Word has spread this week that former Secretary of State John F. Kerry has bought an historic house at Seven Gates Farm, on Harlock Pond Road in Chilmark.
According to the Massachusetts Land Records database through the Dukes County Registry of Deeds, the waterfront home sold for $11.75 million to Two Sisters Realty Trust on March 6.
Ronald Rappaport and James Reynolds, of the Edgartown law firm Reynolds, Rappaport, Kaplan & Hackney L.L.C., are listed as the trustees of the Two Sisters Trust.
Bound, they said, by confidentiality agreements, the real estate brokers — Wallace & Co. Sotheby’s International Realty — would not confirm who the new owner is.
The Vineyard Gazette reported the information on March 9 (“John Kerry Buys Historic Vineyard Property”) on its website, but did not attribute the report to any source. The Times has been unable to confirm the information.
According to the Dukes County Registry of Deeds, the sellers are Michael C. Fulenwider, representative of the estate of Constance Morrow Fulenwider, Michael C. Fulenwider, Anne M. Fulenwider, and Wendy F. Liszt.
The seven-bedroom, four-bath house sits on 18.5 acres, and overlooks Vineyard Sound. It is a short walk from the house to the beach, according to a description of the house from a previous listing online.
Seven Gates Farm spans 1,600 acres. About 1,000 acres are common land, mostly in conservation, with open fields, woodlands, ponds, and miles of walking and riding trails that thread throughout the property.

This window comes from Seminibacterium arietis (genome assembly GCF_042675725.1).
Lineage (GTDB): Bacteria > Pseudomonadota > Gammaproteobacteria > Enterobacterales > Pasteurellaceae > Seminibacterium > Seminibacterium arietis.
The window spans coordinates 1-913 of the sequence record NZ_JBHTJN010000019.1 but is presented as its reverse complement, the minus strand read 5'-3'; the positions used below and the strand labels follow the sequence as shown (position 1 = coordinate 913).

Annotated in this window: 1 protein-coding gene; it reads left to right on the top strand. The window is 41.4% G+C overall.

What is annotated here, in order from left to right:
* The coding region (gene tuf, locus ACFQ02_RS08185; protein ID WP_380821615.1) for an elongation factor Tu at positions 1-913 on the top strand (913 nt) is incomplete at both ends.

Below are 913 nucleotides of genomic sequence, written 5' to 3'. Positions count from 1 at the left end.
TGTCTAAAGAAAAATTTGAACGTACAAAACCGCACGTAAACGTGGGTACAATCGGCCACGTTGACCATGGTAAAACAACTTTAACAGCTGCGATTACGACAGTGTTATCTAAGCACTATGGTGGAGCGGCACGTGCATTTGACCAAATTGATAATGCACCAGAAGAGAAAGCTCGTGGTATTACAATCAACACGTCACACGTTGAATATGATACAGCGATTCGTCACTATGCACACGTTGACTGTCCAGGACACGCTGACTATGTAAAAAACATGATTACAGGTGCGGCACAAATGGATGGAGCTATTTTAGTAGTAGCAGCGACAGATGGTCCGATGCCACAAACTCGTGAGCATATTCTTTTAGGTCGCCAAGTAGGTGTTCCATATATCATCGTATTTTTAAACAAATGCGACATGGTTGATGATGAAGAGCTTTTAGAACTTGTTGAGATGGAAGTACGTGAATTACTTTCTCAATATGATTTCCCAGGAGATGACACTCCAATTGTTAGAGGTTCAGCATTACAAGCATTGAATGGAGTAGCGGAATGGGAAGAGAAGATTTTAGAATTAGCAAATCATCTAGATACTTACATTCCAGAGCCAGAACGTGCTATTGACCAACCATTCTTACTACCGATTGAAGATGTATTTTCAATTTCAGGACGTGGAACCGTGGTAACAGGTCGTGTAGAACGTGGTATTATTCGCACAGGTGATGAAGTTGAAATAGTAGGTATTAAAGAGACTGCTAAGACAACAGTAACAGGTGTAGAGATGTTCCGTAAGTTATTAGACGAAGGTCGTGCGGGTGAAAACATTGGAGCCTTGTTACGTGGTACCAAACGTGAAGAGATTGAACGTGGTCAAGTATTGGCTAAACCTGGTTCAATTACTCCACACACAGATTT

Residents at Seven Gates Farm have access to roughly two miles of a community beach, two piers, and two tennis courts. Homeowners can only be leaseholders of their property, leasing the land from Seven Gates Farm Corp. There is no private land ownership.
Nathaniel Southgate Shaler, a Harvard professor of geology and onetime dean of science at Harvard’s Lawrence Scientific School, founded Seven Gates Farm in the late 1800s. As a young man, he explored the Island’s geology, and in 1888 he published “Report on the Geology of Martha’s Vineyard.”
Mr. Shaler bought the property incrementally over time, until he owned 1,600 acres. Seven Gates Farm gets its name from the number of gates Mr. Shaler had to travel through to get to his own house.